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Ally week spreads compassion and support through Colonia High school

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Ally week spreads compassion and support through Colonia High school

Lgbt pride flag is spread across a table in honor of Ally week.

Lgbt pride flag is spread across a table in honor of Ally week.

Photo Credit: Angelique Richardson

Lgbt pride flag is spread across a table in honor of Ally week.

Photo Credit: Angelique Richardson

Photo Credit: Angelique Richardson

Lgbt pride flag is spread across a table in honor of Ally week.

By: Angelique Richardson, Fall Reporter

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Ally Week, is a week recognized by the LGBT community, during October, in efforts to emphasize pride and support, at Colonia High School students, can be an ally for those in need of support.

The best part about Ally Week is that anyone can be an ally. An ally is someone who is supportive, accepting, and involved in the community. As well as involving oneself in the community, an ally also stands up against bullying. A person does not have to identify as LGBT to be an ally. An ally can be family, friends, and even administrators. The importance of being an ally is creating a sense of support. Allies are people that provide moral support in rough patches. For the LGBT youth that does not have it easy at home, allies are vital.  It is important to be an ally because our voices matter. As the number of LGBT youth is always growing, so are the number of allies.

“It is important to be an Ally because of support, it’s being a good person,” says guidance counselor, Cheryl Galvin.

During the week of October 16 to the 20, Colonia High school participated in ally week. The school set up a table during each lunch period. A pride flag decorated the table with a rainbow of colors. In addition to the flag, were rainbow items like paperweights and lays. At the table was also a sign-up sheet. When students approach the table, students ask others if they would like to become an ally. Students learned what it meant to be an ally and why it is important.

The table provides fliers with information on them. The papers included information about transgender pronouns and sexuality. Students present others that approach the table with details that help them understand the LGBT, then they are given the opportunity to sign their name and become one. Students are compassionate and usually very open to listening. As people passed the table, students working the table received smiles and even encouragement. In contrast, there were also times that the ally table hears laughs and unwelcoming comments. In five days, students collected over 300 signatures. This number does not include the total of the other lunch periods. Meaning, over 300 students signed up to be an ally.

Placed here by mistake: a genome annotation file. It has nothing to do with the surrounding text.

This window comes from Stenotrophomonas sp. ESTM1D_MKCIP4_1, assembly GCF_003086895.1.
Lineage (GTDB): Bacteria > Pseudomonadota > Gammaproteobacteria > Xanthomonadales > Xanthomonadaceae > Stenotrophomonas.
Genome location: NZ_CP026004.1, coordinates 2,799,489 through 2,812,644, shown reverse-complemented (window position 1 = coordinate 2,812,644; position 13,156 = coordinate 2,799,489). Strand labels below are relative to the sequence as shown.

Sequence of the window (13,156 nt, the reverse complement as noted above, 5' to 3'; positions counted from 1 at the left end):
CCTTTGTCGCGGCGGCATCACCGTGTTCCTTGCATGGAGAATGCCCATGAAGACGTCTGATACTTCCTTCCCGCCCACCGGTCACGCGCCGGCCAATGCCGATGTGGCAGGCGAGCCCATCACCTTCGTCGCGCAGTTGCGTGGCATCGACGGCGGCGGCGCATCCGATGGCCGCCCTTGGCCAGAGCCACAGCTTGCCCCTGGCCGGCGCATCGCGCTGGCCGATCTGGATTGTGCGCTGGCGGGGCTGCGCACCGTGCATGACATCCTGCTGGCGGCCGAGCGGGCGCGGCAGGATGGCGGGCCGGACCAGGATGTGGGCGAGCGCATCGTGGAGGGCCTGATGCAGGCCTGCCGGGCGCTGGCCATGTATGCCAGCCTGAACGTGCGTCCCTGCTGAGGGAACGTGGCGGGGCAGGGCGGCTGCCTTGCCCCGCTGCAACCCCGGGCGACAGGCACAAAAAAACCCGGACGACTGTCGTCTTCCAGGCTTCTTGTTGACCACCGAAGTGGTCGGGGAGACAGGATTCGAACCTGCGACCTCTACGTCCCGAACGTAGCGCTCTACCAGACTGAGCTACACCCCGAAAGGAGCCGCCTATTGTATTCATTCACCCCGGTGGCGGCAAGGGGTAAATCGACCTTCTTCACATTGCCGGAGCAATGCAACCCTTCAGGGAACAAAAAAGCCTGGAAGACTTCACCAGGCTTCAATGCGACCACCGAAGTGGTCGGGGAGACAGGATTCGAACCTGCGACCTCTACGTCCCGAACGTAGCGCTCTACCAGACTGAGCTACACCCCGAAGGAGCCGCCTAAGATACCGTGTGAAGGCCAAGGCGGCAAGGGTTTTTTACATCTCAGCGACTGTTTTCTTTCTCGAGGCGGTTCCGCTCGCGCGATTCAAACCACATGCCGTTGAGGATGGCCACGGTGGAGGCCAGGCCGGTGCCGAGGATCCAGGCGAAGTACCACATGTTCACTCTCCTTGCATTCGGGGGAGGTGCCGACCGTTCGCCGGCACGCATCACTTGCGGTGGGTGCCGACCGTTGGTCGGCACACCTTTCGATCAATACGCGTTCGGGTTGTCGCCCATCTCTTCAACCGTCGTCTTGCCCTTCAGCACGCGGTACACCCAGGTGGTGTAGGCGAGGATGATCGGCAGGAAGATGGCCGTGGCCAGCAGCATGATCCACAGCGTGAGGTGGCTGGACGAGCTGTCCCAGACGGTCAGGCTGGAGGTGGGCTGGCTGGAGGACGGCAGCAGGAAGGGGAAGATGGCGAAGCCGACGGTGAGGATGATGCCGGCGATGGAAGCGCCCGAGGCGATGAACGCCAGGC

Although our school openly acknowledges the LGBT community, some do not.  For example, Jefferson Township High School does not acknowledge Ally week. They do however support the community, but they do not participate in LGBT events.

 Photo credit via Emily Bradford
A wall at Jefferson High School full of pride colors.”I think if our school was to participate in these events, it would give our LGBT students more of a voice and make a positive impact on our community. It would show that they are strong and powerful individuals and they deserve all the recognition in the world. A change I would like to see is more people coming together, being more open-minded and becoming more supportive of each other and all of our differences,” says Emily Bradford, a student at Jefferson High.

Students in schools that do not participate in Ally week, wish that their school would. At Colonia High School, everyone should feel welcome, no matter who they are.

 

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About the Contributor
Angelique Richardson, Senior News Editor

Angelique Richardson is a 17 year old Senior at Colonia High School. She enjoys spending free time reading, writing poetry, practicing music, and taking...

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Ally week spreads compassion and support through Colonia High school